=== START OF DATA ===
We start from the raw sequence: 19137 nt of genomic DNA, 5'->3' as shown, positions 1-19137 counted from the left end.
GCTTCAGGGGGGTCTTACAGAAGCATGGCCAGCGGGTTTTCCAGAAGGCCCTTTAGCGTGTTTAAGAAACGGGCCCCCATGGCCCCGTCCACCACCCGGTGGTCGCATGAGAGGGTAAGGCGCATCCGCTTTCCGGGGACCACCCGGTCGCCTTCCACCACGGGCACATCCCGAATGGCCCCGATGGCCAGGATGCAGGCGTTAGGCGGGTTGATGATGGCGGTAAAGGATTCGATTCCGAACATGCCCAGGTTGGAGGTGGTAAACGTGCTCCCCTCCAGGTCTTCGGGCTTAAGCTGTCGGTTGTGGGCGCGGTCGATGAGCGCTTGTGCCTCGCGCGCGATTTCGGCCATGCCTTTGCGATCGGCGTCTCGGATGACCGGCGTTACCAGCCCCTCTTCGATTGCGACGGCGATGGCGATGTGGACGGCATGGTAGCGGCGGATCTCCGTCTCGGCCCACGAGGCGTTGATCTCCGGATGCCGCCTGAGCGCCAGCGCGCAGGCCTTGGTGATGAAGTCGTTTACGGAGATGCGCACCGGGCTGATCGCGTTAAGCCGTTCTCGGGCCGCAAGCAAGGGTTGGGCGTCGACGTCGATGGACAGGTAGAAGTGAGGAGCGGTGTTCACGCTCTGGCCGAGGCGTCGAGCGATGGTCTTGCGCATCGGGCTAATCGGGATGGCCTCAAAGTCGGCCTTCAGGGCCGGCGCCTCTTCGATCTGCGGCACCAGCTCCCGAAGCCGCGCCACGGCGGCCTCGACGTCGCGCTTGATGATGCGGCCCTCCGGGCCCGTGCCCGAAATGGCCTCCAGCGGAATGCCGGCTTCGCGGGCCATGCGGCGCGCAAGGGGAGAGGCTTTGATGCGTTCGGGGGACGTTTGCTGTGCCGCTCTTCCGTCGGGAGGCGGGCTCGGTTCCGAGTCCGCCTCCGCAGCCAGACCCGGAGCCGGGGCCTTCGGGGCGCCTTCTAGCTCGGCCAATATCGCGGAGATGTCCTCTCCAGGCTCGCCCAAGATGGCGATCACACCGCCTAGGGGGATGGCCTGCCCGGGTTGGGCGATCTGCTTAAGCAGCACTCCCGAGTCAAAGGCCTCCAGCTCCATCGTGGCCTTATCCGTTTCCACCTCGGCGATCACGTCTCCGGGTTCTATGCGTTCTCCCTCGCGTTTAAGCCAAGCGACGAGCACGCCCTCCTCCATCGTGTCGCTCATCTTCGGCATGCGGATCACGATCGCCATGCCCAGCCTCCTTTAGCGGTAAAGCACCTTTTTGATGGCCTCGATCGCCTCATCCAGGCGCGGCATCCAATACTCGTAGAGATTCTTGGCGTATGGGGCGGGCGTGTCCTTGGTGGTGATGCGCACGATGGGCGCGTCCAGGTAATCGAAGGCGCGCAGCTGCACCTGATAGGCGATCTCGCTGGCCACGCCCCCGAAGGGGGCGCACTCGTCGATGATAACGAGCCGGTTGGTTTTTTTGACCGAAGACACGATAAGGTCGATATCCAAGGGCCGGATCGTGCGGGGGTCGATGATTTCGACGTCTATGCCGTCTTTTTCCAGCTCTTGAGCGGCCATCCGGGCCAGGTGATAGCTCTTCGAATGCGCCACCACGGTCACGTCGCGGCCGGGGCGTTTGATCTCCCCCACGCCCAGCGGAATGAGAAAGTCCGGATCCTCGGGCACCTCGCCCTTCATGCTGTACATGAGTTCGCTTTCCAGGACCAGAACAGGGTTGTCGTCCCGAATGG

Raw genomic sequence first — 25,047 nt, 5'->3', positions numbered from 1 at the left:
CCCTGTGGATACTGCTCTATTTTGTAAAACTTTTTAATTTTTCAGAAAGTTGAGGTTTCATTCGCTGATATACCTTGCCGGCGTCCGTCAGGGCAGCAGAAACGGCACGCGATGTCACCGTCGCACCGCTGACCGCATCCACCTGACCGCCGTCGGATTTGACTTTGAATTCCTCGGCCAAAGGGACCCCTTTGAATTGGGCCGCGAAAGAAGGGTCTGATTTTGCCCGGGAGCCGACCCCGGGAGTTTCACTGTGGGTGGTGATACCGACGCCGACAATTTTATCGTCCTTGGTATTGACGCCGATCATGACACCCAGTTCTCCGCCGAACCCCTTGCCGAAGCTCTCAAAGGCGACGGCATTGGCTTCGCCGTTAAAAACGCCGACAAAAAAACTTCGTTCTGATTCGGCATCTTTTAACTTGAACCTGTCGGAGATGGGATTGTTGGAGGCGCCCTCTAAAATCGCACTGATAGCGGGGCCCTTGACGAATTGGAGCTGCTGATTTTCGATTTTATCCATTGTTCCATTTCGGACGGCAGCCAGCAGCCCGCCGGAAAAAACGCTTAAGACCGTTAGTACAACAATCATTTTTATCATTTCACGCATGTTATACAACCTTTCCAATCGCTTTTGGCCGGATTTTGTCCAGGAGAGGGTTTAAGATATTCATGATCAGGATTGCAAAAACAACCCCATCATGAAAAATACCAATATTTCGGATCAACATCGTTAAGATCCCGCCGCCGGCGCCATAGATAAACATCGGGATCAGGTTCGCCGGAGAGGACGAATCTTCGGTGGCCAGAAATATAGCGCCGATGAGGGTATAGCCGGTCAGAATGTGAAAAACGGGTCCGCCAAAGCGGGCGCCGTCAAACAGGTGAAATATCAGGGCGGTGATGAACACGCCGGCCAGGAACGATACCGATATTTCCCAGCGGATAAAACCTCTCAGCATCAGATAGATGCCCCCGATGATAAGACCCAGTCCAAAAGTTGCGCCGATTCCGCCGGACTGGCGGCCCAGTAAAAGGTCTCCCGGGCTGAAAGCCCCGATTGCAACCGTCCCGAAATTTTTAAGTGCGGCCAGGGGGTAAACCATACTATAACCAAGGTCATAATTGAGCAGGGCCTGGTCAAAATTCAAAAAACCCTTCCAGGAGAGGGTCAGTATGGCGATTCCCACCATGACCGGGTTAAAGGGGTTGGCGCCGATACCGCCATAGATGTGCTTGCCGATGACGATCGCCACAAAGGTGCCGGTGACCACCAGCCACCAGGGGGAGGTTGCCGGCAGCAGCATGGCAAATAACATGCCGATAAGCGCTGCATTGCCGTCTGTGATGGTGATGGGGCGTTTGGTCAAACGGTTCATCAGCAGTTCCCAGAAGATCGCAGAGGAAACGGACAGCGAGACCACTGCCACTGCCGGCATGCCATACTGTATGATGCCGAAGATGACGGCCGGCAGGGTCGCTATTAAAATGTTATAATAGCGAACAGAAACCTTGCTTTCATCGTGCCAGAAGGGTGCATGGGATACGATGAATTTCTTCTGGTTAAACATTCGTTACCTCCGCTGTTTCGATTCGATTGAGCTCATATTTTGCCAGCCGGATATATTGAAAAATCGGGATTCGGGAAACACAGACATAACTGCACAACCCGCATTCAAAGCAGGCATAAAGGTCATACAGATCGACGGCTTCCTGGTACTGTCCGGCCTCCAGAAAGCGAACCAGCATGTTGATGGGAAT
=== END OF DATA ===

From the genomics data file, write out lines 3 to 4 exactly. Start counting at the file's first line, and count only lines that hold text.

Raw genomic sequence first — 25,047 nt, 5'->3', positions numbered from 1 at the left:
CCCTGTGGATACTGCTCTATTTTGTAAAACTTTTTAATTTTTCAGAAAGTTGAGGTTTCATTCGCTGATATACCTTGCCGGCGTCCGTCAGGGCAGCAGAAACGGCACGCGATGTCACCGTCGCACCGCTGACCGCATCCACCTGACCGCCGTCGGATTTGACTTTGAATTCCTCGGCCAAAGGGACCCCTTTGAATTGGGCCGCGAAAGAAGGGTCTGATTTTGCCCGGGAGCCGACCCCGGGAGTTTCACTGTGGGTGGTGATACCGACGCCGACAATTTTATCGTCCTTGGTATTGACGCCGATCATGACACCCAGTTCTCCGCCGAACCCCTTGCCGAAGCTCTCAAAGGCGACGGCATTGGCTTCGCCGTTAAAAACGCCGACAAAAAAACTTCGTTCTGATTCGGCATCTTTTAACTTGAACCTGTCGGAGATGGGATTGTTGGAGGCGCCCTCTAAAATCGCACTGATAGCGGGGCCCTTGACGAATTGGAGCTGCTGATTTTCGATTTTATCCATTGTTCCATTTCGGACGGCAGCCAGCAGCCCGCCGGAAAAAACGCTTAAGACCGTTAGTACAACAATCATTTTTATCATTTCACGCATGTTATACAACCTTTCCAATCGCTTTTGGCCGGATTTTGTCCAGGAGAGGGTTTAAGATATTCATGATCAGGATTGCAAAAACAACCCCATCATGAAAAATACCAATATTTCGGATCAACATCGTTAAGATCCCGCCGCCGGCGCCATAGATAAACATCGGGATCAGGTTCGCCGGAGAGGACGAATCTTCGGTGGCCAGAAATATAGCGCCGATGAGGGTATAGCCGGTCAGAATGTGAAAAACGGGTCCGCCAAAGCGGGCGCCGTCAAACAGGTGAAATATCAGGGCGGTGATGAACACGCCGGCCAGGAACGATACCGATATTTCCCAGCGGATAAAACCTCTCAGCATCAGATAGATGCCCCCGATGATAAGACCCAGTCCAAAAGTTGCGCCGATTCCGCCGGACTGGCGGCCCAGTAAAAGGTCTCCCGGGCTGAAAGCCCCGATTGCAACCGTCCCGAAATTTTTAAGTGCGGCCAGGGGGTAAACCATACTATAACCAAGGTCATAATTGAGCAGGGCCTGGTCAAAATTCAAAAAACCCTTCCAGGAGAGGGTCAGTATGGCGATTCCCACCATGACCGGGTTAAAGGGGTTGGCGCCGATACCGCCATAGATGTGCTTGCCGATGACGATCGCCACAAAGGTGCCGGTGACCACCAGCCACCAGGGGGAGGTTGCCGGCAGCAGCATGGCAAATAACATGCCGATAAGCGCTGCATTGCCGTCTGTGATGGTGATGGGGCGTTTGGTCAAACGGTTCATCAGCAGTTCCCAGAAGATCGCAGAGGAAACGGACAGCGAGACCACTGCCACTGCCGGCATGCCATACTGTATGATGCCGAAGATGACGGCCGGCAGGGTCGCTATTAAAATGTTATAATAGCGAACAGAAACCTTGCTTTCATCGTGCCAGAAGGGTGCATGGGATACGATGAATTTCTTCTGGTTAAACATTCGTTACCTCCGCTGTTTCGATTCGATTGAGCTCATATTTTGCCAGCCGGATATATTGAAAAATCGGGATTCGGGAAACACAGACATAACTGCACAACCCGCATTCAAAGCAGGCATAAAGGTCATACAGATCGACGGCTTCCTGGTACTGTCCGGCCTCCAGAAAGCGAACCAGCATGTTGATGGGAAT